Introducing our Project Phoenix Team:
Christos Kypri (Project Manager & Head of Training Cyprus)
Christos had been working as a language teacher and educational entrepreneur for a number of years prior to his engagement with activities related to the refugee crisis. He is particularly sensitive to the situation of refugees, since both his parents were displaced from their hometowns during the 1974 Turkish Invasion of Cyprus. His involvement with the refugee community in Cyprus first started through a free English class that he began organizing at the Reception- and Accommodation Center for Applicants of International Protection in Kofinou, Larnaca.
Even though the class was only held on the weekends (when Christos had some time off from his regular teaching job) it attracted a lot of interest by the refugees residing at the camp since there were no other teachers or activities, paid or volunteer, active at the center. While teaching there, Christos suddenly became a point of contact between refugees and Cypriot locals who were interested in helping through donations of clothes or volunteering.
“ I realized that while the state was unprepared and at times unwilling to change its lengthy procedures to facilitate the integration of newcomers arriving in Cyprus, a segment of the Cypriot population was constantly looking for ways to help but didn’t know how.” This is when Christos started organizing volunteers who were interested in teaching conversational English to refugees while also actively seeking for help and volunteers through the Fulbright Center and the American Embassy. In 2015, he was able to secure financial aid by the American Embassy that allowed him to equip the refugee center with 6 computers which were used by the refugees to access the internet as well as use the Rosetta Stone language learning software to learn Greek and English.
‘There is a fear that refugees will steal jobs or wreck the job market. Many times, governments don’t understand that in reality some of the new arrivals are doctors, scientists, designers, etc, whose skill set could have a positive effect on Cypriot society and even the economy. ‘At the camp I saw people like Lama – smart, with cool business ideas, literally ready to start their businesses (and their lives) and thus bringing financial and entrepreneurial impulse to my country. Talking to new arrivals, I wanted to see what they had to offer to the country and how I could help them achieve that.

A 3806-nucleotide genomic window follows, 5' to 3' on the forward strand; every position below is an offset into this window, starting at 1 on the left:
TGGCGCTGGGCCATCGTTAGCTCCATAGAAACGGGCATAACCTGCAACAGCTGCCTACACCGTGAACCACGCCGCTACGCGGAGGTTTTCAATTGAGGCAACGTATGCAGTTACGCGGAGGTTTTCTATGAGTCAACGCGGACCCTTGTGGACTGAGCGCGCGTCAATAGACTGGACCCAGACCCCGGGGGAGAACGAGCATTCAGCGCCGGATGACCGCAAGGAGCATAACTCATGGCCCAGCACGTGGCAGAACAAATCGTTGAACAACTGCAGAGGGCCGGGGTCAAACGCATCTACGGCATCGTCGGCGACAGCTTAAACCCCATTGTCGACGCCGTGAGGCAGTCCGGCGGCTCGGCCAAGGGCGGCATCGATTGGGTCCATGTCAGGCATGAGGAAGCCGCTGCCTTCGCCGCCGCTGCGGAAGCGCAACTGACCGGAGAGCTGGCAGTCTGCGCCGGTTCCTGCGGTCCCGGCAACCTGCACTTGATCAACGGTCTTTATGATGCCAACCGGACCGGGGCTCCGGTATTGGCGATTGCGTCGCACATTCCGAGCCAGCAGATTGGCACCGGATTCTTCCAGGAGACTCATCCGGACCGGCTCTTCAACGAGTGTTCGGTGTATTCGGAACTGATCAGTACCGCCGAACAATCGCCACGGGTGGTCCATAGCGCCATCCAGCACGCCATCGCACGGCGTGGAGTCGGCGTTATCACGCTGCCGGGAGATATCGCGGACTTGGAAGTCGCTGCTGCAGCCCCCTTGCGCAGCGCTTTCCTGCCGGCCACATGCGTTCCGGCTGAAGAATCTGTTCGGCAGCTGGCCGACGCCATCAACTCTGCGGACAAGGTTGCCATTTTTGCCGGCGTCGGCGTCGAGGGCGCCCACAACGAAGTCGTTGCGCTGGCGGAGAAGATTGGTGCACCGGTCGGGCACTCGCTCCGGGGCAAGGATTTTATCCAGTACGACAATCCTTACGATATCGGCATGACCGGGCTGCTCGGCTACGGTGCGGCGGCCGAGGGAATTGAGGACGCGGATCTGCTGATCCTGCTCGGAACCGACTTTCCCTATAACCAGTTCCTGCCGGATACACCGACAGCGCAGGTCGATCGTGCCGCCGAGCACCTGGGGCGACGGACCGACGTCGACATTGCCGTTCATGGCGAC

This is when Christos’ paths crossed with Project Phoenix. When the project was introduced to him, he realized that the founders had also witnessed how NGO’s and non-profit organizations many times fail to have a real impact on people’s lives despite the large amounts of money that is spent to support their activities. Christos also recognizes that there are refugees who are (almost) ready to put their skills into use in order to create sustainable businesses that could help them support themselves and those around them without the need for the state to continuously sponsor them.
His message to refugees: ‘Go on YouTube, develop your interests, and educate yourself through digital media. Everyone has a phone nowadays. Use your phone’.
Regarding what drives him in life and work – ‘I subscribe to life-long learning. I want to learn something new everyday and I want to surround myself with people who have the same attitude’.
When asked to describe himself in 3 words – ‘DIY, creative and inventive.